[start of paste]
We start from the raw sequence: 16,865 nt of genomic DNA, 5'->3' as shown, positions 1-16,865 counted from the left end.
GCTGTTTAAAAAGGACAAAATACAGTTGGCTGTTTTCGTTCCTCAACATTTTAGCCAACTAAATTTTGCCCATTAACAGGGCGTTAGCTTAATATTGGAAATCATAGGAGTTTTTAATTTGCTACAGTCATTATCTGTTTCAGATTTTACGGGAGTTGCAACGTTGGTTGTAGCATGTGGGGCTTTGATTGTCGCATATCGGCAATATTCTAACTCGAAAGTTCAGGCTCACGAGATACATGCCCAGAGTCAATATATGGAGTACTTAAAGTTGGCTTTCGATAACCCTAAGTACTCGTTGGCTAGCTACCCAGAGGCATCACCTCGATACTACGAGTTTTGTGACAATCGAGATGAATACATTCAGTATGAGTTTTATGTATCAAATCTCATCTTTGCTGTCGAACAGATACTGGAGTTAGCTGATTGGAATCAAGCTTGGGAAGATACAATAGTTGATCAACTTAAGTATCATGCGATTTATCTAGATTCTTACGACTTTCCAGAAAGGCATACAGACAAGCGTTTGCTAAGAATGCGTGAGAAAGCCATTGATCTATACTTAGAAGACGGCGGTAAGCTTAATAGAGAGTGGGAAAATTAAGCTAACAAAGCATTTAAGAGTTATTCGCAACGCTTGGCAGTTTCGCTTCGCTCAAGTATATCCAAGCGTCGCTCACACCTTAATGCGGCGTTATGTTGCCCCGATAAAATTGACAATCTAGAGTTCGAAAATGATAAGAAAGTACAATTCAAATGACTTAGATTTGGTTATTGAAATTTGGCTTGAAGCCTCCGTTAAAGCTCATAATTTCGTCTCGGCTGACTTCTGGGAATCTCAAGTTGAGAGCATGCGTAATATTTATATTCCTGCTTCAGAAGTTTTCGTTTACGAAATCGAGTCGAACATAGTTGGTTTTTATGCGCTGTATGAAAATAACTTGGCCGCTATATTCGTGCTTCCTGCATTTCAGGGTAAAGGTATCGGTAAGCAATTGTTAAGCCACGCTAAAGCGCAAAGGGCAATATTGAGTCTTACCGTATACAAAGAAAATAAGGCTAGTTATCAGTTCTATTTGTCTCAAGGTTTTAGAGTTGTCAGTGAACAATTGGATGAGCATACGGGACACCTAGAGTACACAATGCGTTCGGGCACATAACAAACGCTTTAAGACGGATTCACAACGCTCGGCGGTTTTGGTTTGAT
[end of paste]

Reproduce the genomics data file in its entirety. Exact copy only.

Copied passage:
We start from the raw sequence: 16,865 nt of genomic DNA, 5'->3' as shown, positions 1-16,865 counted from the left end.
GCTGTTTAAAAAGGACAAAATACAGTTGGCTGTTTTCGTTCCTCAACATTTTAGCCAACTAAATTTTGCCCATTAACAGGGCGTTAGCTTAATATTGGAAATCATAGGAGTTTTTAATTTGCTACAGTCATTATCTGTTTCAGATTTTACGGGAGTTGCAACGTTGGTTGTAGCATGTGGGGCTTTGATTGTCGCATATCGGCAATATTCTAACTCGAAAGTTCAGGCTCACGAGATACATGCCCAGAGTCAATATATGGAGTACTTAAAGTTGGCTTTCGATAACCCTAAGTACTCGTTGGCTAGCTACCCAGAGGCATCACCTCGATACTACGAGTTTTGTGACAATCGAGATGAATACATTCAGTATGAGTTTTATGTATCAAATCTCATCTTTGCTGTCGAACAGATACTGGAGTTAGCTGATTGGAATCAAGCTTGGGAAGATACAATAGTTGATCAACTTAAGTATCATGCGATTTATCTAGATTCTTACGACTTTCCAGAAAGGCATACAGACAAGCGTTTGCTAAGAATGCGTGAGAAAGCCATTGATCTATACTTAGAAGACGGCGGTAAGCTTAATAGAGAGTGGGAAAATTAAGCTAACAAAGCATTTAAGAGTTATTCGCAACGCTTGGCAGTTTCGCTTCGCTCAAGTATATCCAAGCGTCGCTCACACCTTAATGCGGCGTTATGTTGCCCCGATAAAATTGACAATCTAGAGTTCGAAAATGATAAGAAAGTACAATTCAAATGACTTAGATTTGGTTATTGAAATTTGGCTTGAAGCCTCCGTTAAAGCTCATAATTTCGTCTCGGCTGACTTCTGGGAATCTCAAGTTGAGAGCATGCGTAATATTTATATTCCTGCTTCAGAAGTTTTCGTTTACGAAATCGAGTCGAACATAGTTGGTTTTTATGCGCTGTATGAAAATAACTTGGCCGCTATATTCGTGCTTCCTGCATTTCAGGGTAAAGGTATCGGTAAGCAATTGTTAAGCCACGCTAAAGCGCAAAGGGCAATATTGAGTCTTACCGTATACAAAGAAAATAAGGCTAGTTATCAGTTCTATTTGTCTCAAGGTTTTAGAGTTGTCAGTGAACAATTGGATGAGCATACGGGACACCTAGAGTACACAATGCGTTCGGGCACATAACAAACGCTTTAAGACGGATTCACAACGCTCGGCGGTTTTGGTTTGAT